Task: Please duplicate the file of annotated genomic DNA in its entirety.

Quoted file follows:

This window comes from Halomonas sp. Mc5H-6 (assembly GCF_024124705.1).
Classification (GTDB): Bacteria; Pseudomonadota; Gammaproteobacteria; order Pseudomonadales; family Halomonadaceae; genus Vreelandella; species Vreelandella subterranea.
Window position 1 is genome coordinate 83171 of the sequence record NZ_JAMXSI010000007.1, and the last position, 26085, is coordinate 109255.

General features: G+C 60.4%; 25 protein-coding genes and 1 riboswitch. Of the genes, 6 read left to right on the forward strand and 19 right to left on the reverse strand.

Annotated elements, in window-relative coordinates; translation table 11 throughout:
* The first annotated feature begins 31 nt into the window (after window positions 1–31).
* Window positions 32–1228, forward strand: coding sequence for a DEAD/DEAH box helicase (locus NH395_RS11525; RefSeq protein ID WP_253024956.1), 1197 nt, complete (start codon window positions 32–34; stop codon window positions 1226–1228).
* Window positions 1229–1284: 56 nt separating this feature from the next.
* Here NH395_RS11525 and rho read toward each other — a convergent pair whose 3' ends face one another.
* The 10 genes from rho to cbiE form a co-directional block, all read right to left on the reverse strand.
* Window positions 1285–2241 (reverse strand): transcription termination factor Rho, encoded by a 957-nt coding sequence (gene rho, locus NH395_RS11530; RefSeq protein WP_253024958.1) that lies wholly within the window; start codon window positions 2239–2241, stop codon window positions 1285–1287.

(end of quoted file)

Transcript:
This window comes from Halomonas sp. Mc5H-6 (assembly GCF_024124705.1).
Classification (GTDB): Bacteria; Pseudomonadota; Gammaproteobacteria; order Pseudomonadales; family Halomonadaceae; genus Vreelandella; species Vreelandella subterranea.
Window position 1 is genome coordinate 83171 of the sequence record NZ_JAMXSI010000007.1, and the last position, 26085, is coordinate 109255.

General features: G+C 60.4%; 25 protein-coding genes and 1 riboswitch. Of the genes, 6 read left to right on the forward strand and 19 right to left on the reverse strand.

Annotated elements, in window-relative coordinates; translation table 11 throughout:
* The first annotated feature begins 31 nt into the window (after window positions 1–31).
* Window positions 32–1228, forward strand: coding sequence for a DEAD/DEAH box helicase (locus NH395_RS11525; RefSeq protein ID WP_253024956.1), 1197 nt, complete (start codon window positions 32–34; stop codon window positions 1226–1228).
* Window positions 1229–1284: 56 nt separating this feature from the next.
* Here NH395_RS11525 and rho read toward each other — a convergent pair whose 3' ends face one another.
* The 10 genes from rho to cbiE form a co-directional block, all read right to left on the reverse strand.
* Window positions 1285–2241 (reverse strand): transcription termination factor Rho, encoded by a 957-nt coding sequence (gene rho, locus NH395_RS11530; RefSeq protein WP_253024958.1) that lies wholly within the window; start codon window positions 2239–2241, stop codon window positions 1285–1287.